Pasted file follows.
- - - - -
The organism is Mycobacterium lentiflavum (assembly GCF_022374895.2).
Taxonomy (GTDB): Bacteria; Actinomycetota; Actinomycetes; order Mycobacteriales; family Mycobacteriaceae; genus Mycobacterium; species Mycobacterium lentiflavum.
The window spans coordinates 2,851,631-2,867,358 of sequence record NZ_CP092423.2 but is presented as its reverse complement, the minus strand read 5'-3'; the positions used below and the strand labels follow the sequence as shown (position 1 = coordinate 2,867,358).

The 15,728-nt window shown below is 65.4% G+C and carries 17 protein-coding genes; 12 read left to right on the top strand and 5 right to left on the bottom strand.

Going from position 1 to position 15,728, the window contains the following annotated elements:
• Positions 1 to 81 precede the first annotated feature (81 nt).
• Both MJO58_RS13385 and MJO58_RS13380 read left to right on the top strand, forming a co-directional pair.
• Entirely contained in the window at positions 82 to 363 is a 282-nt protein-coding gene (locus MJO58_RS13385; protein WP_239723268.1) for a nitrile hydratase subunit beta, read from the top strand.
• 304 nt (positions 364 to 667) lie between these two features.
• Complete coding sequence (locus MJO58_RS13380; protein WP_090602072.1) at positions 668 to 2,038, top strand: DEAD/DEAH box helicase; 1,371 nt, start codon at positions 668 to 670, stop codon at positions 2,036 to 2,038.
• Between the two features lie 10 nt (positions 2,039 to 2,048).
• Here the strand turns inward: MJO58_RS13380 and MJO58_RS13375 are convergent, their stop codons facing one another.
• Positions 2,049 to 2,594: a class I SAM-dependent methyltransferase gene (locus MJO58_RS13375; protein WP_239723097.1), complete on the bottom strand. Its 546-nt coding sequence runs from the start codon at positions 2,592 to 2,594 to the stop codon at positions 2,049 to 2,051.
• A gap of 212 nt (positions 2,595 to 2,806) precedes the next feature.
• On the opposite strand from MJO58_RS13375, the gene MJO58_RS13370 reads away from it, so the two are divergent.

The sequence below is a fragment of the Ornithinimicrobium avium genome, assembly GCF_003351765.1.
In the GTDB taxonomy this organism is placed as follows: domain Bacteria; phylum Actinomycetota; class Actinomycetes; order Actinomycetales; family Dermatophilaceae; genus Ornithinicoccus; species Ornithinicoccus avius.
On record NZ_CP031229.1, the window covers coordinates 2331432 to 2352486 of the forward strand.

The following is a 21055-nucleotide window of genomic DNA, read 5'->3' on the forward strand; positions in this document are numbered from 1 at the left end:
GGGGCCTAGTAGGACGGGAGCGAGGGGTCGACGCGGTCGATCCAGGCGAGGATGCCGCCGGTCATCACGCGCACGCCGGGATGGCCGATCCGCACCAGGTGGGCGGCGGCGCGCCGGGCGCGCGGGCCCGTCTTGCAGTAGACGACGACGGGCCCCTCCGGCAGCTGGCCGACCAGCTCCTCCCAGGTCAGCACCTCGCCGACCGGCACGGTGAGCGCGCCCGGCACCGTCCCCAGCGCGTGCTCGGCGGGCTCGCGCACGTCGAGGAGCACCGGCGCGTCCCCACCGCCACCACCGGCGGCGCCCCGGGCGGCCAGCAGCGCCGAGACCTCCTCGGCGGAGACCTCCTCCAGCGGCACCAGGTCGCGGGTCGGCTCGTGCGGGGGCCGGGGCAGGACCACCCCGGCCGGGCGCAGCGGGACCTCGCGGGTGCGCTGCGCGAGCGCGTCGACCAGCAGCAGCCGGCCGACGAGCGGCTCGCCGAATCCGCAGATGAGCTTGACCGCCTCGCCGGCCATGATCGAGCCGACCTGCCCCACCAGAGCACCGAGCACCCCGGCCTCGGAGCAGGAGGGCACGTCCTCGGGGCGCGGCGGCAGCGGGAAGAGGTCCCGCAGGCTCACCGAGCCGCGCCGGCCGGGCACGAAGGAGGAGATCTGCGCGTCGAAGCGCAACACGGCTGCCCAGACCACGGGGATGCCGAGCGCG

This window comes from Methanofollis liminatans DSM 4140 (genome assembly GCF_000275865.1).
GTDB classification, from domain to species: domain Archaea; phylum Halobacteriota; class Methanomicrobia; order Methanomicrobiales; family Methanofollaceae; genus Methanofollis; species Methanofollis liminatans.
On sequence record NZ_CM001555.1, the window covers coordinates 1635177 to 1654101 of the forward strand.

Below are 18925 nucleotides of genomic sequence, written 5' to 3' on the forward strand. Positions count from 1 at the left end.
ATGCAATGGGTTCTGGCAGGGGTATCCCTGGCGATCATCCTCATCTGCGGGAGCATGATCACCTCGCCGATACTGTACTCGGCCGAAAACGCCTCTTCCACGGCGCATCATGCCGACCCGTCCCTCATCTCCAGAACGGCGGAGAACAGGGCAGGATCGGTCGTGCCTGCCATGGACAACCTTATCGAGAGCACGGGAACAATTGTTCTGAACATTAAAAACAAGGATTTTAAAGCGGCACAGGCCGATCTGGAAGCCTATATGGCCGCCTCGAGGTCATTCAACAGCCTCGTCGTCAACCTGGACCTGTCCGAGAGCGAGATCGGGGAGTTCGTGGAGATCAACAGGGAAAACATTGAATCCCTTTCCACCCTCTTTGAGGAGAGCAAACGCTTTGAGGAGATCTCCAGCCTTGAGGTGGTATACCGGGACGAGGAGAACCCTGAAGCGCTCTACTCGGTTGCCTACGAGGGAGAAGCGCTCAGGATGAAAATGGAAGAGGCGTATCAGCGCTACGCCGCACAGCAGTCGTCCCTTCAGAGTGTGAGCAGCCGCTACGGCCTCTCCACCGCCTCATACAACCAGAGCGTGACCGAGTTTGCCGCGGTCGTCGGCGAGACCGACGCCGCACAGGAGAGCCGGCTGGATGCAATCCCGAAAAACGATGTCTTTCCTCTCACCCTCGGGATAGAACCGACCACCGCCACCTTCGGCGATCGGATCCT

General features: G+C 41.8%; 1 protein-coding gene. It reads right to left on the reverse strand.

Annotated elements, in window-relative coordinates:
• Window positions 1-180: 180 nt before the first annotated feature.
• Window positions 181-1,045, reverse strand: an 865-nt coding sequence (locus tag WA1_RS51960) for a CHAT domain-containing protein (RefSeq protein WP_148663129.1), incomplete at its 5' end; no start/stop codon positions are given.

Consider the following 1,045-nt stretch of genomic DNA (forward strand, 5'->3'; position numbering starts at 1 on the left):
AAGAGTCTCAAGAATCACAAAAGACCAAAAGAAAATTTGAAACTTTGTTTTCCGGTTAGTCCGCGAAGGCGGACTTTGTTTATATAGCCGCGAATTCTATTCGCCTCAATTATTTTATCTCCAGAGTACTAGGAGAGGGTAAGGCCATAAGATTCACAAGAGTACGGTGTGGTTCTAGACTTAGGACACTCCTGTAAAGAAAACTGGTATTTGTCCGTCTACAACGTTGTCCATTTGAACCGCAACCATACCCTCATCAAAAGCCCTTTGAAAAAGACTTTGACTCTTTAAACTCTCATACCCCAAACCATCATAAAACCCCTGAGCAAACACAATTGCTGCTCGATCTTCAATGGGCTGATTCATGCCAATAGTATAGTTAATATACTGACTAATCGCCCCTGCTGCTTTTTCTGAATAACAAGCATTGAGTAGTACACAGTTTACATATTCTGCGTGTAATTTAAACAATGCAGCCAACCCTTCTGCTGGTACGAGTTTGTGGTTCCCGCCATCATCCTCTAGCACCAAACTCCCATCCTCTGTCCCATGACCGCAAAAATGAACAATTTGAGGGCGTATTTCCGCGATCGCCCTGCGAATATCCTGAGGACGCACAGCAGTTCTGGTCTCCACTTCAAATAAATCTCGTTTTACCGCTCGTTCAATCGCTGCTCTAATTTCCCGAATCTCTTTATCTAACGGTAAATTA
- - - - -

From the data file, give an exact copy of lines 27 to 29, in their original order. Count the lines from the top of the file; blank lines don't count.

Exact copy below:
Annotated elements, in window-relative coordinates:
• Window positions 1-180: 180 nt before the first annotated feature.
• Window positions 181-1,045, reverse strand: an 865-nt coding sequence (locus tag WA1_RS51960) for a CHAT domain-containing protein (RefSeq protein WP_148663129.1), incomplete at its 5' end; no start/stop codon positions are given.